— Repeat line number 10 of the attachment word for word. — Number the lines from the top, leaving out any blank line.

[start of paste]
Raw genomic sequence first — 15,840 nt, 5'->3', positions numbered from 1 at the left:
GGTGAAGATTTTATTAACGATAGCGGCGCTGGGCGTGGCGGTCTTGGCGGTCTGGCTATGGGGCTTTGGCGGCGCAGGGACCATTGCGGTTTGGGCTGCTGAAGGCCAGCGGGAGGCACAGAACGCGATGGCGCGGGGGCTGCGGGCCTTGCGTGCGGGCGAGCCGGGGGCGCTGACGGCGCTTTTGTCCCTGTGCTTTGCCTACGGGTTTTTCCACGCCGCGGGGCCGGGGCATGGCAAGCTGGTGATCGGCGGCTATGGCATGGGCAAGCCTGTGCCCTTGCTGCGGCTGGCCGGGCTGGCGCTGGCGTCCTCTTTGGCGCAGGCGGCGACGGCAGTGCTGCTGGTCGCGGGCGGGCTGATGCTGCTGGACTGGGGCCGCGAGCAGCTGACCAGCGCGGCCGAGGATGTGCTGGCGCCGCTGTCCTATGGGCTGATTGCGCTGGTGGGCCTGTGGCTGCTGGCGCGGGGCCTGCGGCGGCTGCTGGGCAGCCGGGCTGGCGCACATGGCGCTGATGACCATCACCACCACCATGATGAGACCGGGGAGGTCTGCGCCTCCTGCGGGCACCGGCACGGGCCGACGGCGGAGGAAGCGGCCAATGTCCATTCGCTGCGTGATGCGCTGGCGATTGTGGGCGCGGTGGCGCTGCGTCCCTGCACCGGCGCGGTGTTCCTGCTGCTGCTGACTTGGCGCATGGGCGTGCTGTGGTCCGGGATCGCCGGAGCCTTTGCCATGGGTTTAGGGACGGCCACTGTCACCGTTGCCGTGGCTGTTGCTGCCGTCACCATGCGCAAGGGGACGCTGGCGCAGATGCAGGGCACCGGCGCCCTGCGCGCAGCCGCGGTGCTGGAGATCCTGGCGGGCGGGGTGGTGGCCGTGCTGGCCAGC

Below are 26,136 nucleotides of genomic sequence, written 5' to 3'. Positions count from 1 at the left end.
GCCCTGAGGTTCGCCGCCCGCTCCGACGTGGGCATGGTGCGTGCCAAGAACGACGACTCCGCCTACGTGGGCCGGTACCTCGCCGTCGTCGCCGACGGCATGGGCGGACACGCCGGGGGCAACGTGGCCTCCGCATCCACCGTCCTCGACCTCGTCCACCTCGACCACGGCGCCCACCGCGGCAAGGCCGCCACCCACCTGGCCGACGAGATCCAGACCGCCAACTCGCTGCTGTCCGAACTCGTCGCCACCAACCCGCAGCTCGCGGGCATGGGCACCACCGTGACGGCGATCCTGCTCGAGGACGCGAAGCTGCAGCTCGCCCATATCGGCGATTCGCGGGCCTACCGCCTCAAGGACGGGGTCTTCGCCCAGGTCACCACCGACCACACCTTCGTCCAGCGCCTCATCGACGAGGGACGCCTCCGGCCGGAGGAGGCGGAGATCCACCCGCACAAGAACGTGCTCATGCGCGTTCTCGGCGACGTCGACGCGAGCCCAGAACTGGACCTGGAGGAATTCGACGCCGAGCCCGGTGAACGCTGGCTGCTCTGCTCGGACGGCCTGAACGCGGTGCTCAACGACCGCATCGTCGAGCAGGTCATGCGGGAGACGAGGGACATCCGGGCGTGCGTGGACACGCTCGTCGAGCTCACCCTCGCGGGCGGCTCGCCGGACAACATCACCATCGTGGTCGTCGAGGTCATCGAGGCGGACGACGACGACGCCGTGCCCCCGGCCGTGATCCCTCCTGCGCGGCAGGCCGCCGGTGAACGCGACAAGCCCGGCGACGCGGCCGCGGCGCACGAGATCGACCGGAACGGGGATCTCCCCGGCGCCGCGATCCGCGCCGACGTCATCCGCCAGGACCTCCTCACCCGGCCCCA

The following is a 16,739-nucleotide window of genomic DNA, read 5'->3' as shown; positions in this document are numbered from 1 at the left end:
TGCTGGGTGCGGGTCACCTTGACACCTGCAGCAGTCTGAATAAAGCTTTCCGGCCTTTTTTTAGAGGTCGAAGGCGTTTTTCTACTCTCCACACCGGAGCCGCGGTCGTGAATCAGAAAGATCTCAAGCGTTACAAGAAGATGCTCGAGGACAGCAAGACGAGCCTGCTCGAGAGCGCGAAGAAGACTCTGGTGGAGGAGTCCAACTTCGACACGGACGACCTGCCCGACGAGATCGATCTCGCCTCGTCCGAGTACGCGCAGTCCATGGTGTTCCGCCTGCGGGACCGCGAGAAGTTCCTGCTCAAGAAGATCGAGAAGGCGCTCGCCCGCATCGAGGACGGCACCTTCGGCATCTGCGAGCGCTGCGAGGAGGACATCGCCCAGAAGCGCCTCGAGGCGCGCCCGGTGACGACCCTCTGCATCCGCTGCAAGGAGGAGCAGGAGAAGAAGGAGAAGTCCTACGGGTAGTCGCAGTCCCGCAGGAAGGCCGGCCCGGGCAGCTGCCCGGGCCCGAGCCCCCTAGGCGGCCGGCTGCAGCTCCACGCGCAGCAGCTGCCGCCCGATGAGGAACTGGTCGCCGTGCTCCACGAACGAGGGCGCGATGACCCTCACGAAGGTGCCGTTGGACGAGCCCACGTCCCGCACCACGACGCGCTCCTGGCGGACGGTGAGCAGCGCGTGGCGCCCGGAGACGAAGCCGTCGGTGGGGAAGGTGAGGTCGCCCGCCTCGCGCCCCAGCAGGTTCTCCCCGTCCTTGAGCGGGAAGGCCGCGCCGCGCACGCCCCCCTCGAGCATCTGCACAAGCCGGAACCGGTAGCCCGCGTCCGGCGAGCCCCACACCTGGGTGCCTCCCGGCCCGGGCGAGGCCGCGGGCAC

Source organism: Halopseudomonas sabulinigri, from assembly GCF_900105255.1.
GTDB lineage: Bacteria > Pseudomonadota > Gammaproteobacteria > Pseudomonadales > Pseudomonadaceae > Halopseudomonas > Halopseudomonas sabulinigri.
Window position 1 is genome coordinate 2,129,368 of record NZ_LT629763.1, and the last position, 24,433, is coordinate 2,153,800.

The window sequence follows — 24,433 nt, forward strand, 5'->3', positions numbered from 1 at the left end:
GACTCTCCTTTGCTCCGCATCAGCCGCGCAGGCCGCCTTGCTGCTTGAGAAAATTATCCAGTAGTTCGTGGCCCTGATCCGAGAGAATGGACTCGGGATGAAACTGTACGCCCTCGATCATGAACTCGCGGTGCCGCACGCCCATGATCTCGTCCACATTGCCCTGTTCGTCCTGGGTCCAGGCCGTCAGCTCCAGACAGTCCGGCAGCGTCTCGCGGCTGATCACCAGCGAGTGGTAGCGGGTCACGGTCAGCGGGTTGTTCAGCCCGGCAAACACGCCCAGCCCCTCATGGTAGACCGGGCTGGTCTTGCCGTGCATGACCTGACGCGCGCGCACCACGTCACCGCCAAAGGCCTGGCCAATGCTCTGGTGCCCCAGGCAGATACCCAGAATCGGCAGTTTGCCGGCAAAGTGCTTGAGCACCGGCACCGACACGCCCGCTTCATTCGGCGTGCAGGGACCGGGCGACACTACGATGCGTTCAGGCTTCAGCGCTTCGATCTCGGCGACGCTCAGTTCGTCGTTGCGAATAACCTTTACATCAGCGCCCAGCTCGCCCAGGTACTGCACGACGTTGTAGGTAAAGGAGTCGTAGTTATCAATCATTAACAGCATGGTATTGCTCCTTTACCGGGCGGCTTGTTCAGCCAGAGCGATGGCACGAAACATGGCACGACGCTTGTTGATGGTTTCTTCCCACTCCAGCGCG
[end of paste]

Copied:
The window sequence follows — 24,433 nt, forward strand, 5'->3', positions numbered from 1 at the left end: